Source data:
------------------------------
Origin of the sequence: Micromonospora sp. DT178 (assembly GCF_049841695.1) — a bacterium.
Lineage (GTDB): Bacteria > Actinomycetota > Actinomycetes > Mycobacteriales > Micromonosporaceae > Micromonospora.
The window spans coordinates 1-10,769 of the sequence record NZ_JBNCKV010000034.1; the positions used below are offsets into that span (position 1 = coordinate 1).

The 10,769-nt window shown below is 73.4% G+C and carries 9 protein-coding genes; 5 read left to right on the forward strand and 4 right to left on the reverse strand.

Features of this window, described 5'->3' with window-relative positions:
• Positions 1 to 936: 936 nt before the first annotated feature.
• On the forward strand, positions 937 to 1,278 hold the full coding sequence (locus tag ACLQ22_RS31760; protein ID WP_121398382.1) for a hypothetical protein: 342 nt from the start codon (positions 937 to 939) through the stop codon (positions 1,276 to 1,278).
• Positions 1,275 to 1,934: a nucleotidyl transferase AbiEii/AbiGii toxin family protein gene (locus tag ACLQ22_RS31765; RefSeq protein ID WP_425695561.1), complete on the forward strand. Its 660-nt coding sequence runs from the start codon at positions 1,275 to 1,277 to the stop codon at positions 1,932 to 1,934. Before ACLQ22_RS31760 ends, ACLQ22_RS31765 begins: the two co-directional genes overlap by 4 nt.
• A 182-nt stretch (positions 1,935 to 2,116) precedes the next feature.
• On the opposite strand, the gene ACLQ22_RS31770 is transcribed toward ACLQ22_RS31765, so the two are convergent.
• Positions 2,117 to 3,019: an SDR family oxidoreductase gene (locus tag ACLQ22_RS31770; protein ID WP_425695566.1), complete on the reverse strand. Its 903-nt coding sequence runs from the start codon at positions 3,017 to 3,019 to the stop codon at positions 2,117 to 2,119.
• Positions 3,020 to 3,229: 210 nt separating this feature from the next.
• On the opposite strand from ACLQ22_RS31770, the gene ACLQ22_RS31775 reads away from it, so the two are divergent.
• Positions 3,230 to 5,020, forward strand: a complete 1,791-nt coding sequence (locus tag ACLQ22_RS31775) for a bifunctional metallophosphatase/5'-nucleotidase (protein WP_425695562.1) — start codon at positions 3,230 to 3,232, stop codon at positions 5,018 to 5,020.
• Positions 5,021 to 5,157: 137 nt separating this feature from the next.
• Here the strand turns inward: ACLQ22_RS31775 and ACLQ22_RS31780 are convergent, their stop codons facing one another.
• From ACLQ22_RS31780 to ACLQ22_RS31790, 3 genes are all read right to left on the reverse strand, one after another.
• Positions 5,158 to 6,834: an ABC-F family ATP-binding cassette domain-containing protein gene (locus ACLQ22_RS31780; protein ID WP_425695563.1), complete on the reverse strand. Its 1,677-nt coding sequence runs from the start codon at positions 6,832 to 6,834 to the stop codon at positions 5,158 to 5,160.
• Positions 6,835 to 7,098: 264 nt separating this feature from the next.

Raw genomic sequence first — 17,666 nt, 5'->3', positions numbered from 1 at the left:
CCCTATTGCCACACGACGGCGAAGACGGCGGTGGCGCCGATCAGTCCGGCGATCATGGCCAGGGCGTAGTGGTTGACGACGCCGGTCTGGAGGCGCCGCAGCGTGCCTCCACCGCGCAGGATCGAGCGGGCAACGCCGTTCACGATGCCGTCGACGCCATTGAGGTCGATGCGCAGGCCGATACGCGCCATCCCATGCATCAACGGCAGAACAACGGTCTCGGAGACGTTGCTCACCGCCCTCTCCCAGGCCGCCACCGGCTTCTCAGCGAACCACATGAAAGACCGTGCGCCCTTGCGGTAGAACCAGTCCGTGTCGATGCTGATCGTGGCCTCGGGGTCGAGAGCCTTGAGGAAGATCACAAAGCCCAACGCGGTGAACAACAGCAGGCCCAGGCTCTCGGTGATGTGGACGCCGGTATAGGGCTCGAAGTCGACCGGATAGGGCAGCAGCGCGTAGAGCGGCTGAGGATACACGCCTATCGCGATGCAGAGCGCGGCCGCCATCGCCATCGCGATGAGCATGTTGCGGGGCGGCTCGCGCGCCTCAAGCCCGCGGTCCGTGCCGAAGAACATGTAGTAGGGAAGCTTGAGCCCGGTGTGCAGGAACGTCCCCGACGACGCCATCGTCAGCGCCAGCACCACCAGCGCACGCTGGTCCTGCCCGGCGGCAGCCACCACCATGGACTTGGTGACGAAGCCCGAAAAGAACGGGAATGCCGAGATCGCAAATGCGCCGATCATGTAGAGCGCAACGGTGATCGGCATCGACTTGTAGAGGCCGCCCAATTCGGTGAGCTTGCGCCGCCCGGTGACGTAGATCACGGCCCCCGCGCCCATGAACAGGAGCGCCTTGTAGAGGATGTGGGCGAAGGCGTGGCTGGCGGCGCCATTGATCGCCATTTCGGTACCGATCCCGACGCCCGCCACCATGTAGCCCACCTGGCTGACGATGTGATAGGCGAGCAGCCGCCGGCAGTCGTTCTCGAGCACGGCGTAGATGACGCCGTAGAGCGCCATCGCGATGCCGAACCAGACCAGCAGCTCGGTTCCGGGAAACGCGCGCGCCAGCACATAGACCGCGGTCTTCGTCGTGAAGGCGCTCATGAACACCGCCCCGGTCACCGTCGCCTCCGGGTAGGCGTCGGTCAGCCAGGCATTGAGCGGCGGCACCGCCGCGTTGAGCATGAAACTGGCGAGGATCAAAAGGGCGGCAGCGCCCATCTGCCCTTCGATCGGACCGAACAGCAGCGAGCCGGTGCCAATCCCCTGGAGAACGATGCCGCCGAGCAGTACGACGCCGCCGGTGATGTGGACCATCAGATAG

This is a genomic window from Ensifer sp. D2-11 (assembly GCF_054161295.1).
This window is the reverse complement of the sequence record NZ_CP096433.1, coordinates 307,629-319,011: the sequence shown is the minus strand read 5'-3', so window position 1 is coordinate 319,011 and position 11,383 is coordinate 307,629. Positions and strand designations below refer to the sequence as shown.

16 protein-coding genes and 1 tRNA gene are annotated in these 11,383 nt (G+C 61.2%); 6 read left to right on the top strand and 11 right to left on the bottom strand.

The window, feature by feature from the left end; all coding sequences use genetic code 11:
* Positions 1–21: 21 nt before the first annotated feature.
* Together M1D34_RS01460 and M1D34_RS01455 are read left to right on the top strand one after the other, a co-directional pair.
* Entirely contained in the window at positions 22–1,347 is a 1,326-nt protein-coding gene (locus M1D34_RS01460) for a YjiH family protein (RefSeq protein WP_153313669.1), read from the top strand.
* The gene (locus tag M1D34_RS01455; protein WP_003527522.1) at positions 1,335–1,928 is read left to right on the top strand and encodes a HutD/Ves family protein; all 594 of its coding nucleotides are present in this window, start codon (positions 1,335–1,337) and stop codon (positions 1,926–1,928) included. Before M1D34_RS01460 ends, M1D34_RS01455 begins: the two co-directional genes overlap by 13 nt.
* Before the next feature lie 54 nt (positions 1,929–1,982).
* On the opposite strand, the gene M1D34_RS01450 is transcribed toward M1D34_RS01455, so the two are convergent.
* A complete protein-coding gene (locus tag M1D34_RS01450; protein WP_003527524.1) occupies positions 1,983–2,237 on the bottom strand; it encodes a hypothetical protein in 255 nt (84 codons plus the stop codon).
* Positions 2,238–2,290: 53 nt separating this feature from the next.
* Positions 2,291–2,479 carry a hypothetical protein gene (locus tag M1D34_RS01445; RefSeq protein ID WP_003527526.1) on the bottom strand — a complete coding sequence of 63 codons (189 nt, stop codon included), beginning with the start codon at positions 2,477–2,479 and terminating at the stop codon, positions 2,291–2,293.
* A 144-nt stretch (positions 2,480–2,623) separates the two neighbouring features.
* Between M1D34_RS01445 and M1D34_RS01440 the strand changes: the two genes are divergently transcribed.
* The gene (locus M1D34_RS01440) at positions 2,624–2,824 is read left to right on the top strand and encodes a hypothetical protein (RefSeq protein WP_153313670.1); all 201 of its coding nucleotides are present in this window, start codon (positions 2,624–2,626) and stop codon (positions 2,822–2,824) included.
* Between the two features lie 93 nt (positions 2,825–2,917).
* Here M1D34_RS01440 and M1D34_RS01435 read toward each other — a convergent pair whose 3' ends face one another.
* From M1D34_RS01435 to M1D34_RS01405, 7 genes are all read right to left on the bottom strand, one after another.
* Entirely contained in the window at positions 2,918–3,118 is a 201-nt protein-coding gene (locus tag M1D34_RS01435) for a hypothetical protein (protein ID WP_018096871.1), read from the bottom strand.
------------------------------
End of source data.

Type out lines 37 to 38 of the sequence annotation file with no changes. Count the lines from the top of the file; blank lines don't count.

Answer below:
* The gene (locus M1D34_RS01440) at positions 2,624–2,824 is read left to right on the top strand and encodes a hypothetical protein (RefSeq protein WP_153313670.1); all 201 of its coding nucleotides are present in this window, start codon (positions 2,624–2,626) and stop codon (positions 2,822–2,824) included.
* Between the two features lie 93 nt (positions 2,825–2,917).